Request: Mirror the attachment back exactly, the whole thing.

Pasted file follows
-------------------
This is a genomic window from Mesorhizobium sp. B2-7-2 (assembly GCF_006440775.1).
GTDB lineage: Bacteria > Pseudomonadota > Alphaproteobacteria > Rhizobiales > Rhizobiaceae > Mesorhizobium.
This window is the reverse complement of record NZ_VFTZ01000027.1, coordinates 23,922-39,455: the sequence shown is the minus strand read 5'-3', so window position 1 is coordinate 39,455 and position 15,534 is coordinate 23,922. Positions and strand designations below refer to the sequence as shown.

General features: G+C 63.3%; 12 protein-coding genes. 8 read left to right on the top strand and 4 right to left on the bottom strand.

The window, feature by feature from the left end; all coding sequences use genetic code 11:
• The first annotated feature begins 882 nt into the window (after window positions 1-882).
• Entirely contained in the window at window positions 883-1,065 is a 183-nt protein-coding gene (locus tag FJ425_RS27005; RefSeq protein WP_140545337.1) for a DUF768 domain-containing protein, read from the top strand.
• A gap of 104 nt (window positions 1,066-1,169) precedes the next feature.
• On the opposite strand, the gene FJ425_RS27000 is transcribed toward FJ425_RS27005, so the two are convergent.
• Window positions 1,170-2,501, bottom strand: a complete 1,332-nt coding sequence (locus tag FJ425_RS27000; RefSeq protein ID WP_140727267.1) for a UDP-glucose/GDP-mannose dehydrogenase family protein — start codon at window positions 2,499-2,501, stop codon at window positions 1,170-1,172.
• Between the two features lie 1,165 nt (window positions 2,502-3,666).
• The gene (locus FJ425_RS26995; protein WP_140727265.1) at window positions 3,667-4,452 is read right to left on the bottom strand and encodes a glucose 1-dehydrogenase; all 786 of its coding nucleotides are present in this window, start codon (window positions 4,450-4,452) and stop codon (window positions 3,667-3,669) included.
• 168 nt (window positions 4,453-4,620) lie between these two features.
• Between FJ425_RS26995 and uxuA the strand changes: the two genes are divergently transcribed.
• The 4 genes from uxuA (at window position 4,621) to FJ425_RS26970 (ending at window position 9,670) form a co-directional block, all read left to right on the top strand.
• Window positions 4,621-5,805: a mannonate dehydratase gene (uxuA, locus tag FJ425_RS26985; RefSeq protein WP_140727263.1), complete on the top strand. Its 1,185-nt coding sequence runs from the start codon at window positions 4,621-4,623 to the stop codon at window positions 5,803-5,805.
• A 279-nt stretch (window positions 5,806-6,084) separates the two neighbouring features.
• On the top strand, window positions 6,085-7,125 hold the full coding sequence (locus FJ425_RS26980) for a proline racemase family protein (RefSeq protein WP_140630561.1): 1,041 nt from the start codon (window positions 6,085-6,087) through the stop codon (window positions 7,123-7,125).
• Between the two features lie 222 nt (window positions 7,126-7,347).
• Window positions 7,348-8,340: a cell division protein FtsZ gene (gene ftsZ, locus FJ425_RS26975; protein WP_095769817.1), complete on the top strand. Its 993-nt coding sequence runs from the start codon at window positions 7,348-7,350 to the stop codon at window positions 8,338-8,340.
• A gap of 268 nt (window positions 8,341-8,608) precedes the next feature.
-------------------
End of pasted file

This is a genomic window from Mesorhizobium sp. B2-7-2 (assembly GCF_006440775.1).
GTDB lineage: Bacteria > Pseudomonadota > Alphaproteobacteria > Rhizobiales > Rhizobiaceae > Mesorhizobium.
This window is the reverse complement of record NZ_VFTZ01000027.1, coordinates 23,922-39,455: the sequence shown is the minus strand read 5'-3', so window position 1 is coordinate 39,455 and position 15,534 is coordinate 23,922. Positions and strand designations below refer to the sequence as shown.

General features: G+C 63.3%; 12 protein-coding genes. 8 read left to right on the top strand and 4 right to left on the bottom strand.

The window, feature by feature from the left end; all coding sequences use genetic code 11:
• The first annotated feature begins 882 nt into the window (after window positions 1-882).
• Entirely contained in the window at window positions 883-1,065 is a 183-nt protein-coding gene (locus tag FJ425_RS27005; RefSeq protein WP_140545337.1) for a DUF768 domain-containing protein, read from the top strand.
• A gap of 104 nt (window positions 1,066-1,169) precedes the next feature.
• On the opposite strand, the gene FJ425_RS27000 is transcribed toward FJ425_RS27005, so the two are convergent.
• Window positions 1,170-2,501, bottom strand: a complete 1,332-nt coding sequence (locus tag FJ425_RS27000; RefSeq protein ID WP_140727267.1) for a UDP-glucose/GDP-mannose dehydrogenase family protein — start codon at window positions 2,499-2,501, stop codon at window positions 1,170-1,172.
• Between the two features lie 1,165 nt (window positions 2,502-3,666).
• The gene (locus FJ425_RS26995; protein WP_140727265.1) at window positions 3,667-4,452 is read right to left on the bottom strand and encodes a glucose 1-dehydrogenase; all 786 of its coding nucleotides are present in this window, start codon (window positions 4,450-4,452) and stop codon (window positions 3,667-3,669) included.
• 168 nt (window positions 4,453-4,620) lie between these two features.
• Between FJ425_RS26995 and uxuA the strand changes: the two genes are divergently transcribed.
• The 4 genes from uxuA (at window position 4,621) to FJ425_RS26970 (ending at window position 9,670) form a co-directional block, all read left to right on the top strand.
• Window positions 4,621-5,805: a mannonate dehydratase gene (uxuA, locus tag FJ425_RS26985; RefSeq protein WP_140727263.1), complete on the top strand. Its 1,185-nt coding sequence runs from the start codon at window positions 4,621-4,623 to the stop codon at window positions 5,803-5,805.
• A 279-nt stretch (window positions 5,806-6,084) separates the two neighbouring features.
• On the top strand, window positions 6,085-7,125 hold the full coding sequence (locus FJ425_RS26980) for a proline racemase family protein (RefSeq protein WP_140630561.1): 1,041 nt from the start codon (window positions 6,085-6,087) through the stop codon (window positions 7,123-7,125).
• Between the two features lie 222 nt (window positions 7,126-7,347).
• Window positions 7,348-8,340: a cell division protein FtsZ gene (gene ftsZ, locus FJ425_RS26975; protein WP_095769817.1), complete on the top strand. Its 993-nt coding sequence runs from the start codon at window positions 7,348-7,350 to the stop codon at window positions 8,338-8,340.
• A gap of 268 nt (window positions 8,341-8,608) precedes the next feature.